Haggle - it's fun and worthwhile

You should try to haggle for the best price whenever you can. Whether it's retail, wholesale or a private party, you can negotiate a better price if you want to.

There are many opportunities if you just take a moment to think about it. Consider damaged goods, volume discounts, discontinued items, overstocked items, and otherwise unwanted items can all be purchased for less than advertised prices.

How will you know when to bargain? What might you look for?

I'd look for people in need of money, depressed markets, distressed situations and other factors to provide you with motivated sellers willing to negotiate.

Here are some examples of bargaining that show you what can be done if you're motivated to save money by being a smart shopper.

Are you uncomfortable with dickering for a better price? Frugal shopping demands it. I’ll show you how to negotiate if you don't already know how.

My rule is pretty simple; if the price is a great bargain, I don't haggle over it. A great bargain is more than fair, and I just can't ask for anything better than that. I pay my money and thank the person for having such a reasonable asking price for their things.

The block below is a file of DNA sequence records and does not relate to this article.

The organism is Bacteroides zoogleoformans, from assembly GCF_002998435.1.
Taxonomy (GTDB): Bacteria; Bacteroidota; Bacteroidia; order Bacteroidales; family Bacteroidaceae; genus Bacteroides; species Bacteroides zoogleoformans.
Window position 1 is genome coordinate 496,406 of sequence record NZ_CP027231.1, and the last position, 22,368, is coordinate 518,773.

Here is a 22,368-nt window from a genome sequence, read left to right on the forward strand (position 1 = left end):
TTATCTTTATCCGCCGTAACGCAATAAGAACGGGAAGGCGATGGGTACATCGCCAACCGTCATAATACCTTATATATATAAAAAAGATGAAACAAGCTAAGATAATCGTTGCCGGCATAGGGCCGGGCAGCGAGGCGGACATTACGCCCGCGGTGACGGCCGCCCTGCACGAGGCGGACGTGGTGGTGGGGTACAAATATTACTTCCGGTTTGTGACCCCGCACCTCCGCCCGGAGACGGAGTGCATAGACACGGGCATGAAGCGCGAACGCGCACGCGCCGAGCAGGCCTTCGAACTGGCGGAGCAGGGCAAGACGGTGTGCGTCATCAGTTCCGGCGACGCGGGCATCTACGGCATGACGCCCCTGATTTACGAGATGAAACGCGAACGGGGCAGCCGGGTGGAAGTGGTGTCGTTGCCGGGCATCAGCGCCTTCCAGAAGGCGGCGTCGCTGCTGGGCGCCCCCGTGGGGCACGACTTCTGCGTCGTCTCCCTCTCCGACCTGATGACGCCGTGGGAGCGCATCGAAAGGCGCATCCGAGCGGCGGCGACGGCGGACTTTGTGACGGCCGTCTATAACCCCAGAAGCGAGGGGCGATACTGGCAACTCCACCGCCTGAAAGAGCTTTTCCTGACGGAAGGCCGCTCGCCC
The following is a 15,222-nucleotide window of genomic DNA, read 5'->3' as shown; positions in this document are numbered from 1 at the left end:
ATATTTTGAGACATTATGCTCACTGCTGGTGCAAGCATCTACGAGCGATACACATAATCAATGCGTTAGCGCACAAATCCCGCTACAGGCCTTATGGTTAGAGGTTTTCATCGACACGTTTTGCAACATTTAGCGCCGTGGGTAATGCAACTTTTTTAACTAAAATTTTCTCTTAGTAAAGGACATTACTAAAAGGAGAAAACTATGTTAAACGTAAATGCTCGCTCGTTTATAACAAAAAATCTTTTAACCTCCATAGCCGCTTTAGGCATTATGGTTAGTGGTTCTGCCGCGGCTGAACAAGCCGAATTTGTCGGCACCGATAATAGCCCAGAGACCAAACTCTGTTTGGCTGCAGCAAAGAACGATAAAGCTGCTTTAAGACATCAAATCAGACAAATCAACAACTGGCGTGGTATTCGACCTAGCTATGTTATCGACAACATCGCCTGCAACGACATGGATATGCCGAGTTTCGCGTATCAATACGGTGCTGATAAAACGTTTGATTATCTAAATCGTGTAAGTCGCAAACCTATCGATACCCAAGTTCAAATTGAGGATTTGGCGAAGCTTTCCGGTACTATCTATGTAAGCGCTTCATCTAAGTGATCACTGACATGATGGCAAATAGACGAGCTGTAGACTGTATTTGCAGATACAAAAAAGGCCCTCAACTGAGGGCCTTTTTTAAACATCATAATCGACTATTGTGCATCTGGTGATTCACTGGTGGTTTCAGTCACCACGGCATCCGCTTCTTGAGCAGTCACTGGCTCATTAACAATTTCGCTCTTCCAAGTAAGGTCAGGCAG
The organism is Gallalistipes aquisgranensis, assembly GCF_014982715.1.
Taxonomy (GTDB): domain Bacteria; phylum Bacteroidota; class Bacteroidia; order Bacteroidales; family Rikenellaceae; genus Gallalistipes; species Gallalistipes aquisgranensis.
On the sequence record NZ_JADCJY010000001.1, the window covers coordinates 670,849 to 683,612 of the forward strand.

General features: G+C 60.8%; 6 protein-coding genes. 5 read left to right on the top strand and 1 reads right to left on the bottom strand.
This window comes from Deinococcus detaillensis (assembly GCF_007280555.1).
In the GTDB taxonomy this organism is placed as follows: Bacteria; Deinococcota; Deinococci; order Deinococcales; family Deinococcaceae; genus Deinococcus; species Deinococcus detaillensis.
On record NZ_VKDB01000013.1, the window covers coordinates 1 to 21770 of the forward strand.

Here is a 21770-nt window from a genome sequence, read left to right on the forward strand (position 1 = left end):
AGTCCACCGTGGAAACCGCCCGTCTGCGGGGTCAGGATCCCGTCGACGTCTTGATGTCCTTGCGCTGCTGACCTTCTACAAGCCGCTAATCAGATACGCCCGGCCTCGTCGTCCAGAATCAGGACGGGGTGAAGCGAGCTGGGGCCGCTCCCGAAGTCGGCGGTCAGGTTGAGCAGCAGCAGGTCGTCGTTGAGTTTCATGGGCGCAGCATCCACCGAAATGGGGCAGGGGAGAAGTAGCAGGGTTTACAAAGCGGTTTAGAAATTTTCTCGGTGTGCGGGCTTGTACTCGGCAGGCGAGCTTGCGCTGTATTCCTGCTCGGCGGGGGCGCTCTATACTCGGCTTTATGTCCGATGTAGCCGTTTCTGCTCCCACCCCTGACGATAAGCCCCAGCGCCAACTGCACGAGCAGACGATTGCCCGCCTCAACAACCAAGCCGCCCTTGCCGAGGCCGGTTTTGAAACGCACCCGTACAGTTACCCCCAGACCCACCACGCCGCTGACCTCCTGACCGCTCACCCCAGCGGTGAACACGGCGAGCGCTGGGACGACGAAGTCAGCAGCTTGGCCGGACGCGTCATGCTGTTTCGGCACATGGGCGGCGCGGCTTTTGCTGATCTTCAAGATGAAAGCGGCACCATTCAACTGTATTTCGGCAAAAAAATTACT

I have another rule as well; if prices are way out of reason, I simply smile and walk away. Those who expect near retail price for their used things won't be very receptive to changing their minds. I know someone who wanted to sell their Craftsman hand tools for the same price that Sears was asking for them. The potential buyer simply said, "No thanks, I can get them at Sears for that price, without all the grime on them."

Done with Haggle, back to Frugal Shopping

There certainly is a broad scope of topics here at Frugal Living Freedom. When you think about it, money permeates so very many activities in our lives, therefore, being frugal encompasses a wide range of interests, from being employed to taking a vacation, and just about everything in between. Enjoy the variety, pick up some new ideas, and start making frugality a part of your signature.

I'm a big proponent of being debt-free, and I mean entirely debt-free - no mortgage payment. It's not essential for financial freedom, but you'll love the feeling once you get there. If you didn't have a rent or mortgage payment, how much more could you do for yourself with your current level of income? I suspect plenty.

If you ever hope to see an abundance of wealth, you need to plug the hole in your boat. The wealthy don't necessarily make lots of money, instead, they know how to hang onto what they make, and make it work for them.